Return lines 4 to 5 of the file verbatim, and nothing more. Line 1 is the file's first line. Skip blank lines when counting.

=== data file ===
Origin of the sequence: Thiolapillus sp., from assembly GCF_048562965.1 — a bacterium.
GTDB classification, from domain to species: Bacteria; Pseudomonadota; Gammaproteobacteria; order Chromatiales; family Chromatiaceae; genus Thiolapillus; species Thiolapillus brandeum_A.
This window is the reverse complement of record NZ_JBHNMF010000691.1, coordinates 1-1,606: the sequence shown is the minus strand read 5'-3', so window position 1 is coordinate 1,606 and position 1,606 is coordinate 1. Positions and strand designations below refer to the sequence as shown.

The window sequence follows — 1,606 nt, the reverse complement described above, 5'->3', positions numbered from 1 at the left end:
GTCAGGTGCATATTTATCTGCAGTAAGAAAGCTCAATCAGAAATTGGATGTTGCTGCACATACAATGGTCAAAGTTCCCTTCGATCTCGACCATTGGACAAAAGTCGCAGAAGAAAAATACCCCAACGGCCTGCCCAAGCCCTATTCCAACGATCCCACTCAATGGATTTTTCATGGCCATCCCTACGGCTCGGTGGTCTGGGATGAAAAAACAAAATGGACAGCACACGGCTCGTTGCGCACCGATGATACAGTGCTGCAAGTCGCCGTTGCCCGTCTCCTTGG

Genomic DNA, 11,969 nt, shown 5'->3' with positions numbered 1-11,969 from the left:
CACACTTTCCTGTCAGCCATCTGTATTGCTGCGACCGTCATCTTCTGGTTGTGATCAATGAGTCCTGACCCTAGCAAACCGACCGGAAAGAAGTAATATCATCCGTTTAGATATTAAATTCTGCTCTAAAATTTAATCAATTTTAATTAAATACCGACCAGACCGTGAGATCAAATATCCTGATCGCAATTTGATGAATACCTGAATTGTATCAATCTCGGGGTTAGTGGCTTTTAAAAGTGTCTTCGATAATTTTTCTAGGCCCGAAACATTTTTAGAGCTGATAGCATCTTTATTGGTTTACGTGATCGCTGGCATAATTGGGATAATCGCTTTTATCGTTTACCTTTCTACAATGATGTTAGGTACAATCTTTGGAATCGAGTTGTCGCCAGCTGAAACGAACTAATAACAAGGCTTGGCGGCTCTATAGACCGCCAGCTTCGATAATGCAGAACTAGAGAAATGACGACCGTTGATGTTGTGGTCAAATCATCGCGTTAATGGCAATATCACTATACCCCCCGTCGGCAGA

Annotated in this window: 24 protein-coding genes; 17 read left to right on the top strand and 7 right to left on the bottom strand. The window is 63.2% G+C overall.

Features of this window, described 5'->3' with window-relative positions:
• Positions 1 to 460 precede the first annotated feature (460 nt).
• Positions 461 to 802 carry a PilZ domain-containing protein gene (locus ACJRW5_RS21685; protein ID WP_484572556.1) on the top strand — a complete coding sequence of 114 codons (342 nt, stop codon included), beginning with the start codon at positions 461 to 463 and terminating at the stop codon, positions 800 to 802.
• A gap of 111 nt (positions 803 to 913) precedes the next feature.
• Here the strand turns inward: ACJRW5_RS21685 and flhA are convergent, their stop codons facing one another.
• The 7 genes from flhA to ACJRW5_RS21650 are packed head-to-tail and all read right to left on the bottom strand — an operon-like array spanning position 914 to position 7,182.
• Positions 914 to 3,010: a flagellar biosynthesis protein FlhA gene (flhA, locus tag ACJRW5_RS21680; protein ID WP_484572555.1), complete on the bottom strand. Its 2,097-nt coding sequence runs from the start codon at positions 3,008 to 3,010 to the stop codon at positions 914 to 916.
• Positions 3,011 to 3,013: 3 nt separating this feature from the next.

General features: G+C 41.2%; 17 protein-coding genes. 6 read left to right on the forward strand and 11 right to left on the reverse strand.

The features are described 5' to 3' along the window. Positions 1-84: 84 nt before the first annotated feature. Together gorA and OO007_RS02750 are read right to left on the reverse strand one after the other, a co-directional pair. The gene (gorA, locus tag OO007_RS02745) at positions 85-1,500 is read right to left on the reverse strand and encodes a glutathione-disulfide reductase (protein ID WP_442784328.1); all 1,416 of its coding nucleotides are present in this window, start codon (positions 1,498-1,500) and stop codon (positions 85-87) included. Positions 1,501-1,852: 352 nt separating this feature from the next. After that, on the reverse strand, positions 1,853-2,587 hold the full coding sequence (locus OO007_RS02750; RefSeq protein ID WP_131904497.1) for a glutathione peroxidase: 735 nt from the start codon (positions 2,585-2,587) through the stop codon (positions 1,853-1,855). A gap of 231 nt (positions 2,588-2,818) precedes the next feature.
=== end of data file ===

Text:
The window sequence follows — 1,606 nt, the reverse complement described above, 5'->3', positions numbered from 1 at the left end:
GTCAGGTGCATATTTATCTGCAGTAAGAAAGCTCAATCAGAAATTGGATGTTGCTGCACATACAATGGTCAAAGTTCCCTTCGATCTCGACCATTGGACAAAAGTCGCAGAAGAAAAATACCCCAACGGCCTGCCCAAGCCCTATTCCAACGATCCCACTCAATGGATTTTTCATGGCCATCCCTACGGCTCGGTGGTCTGGGATGAAAAAACAAAATGGACAGCACACGGCTCGTTGCGCACCGATGATACAGTGCTGCAAGTCGCCGTTGCCCGTCTCCTTGG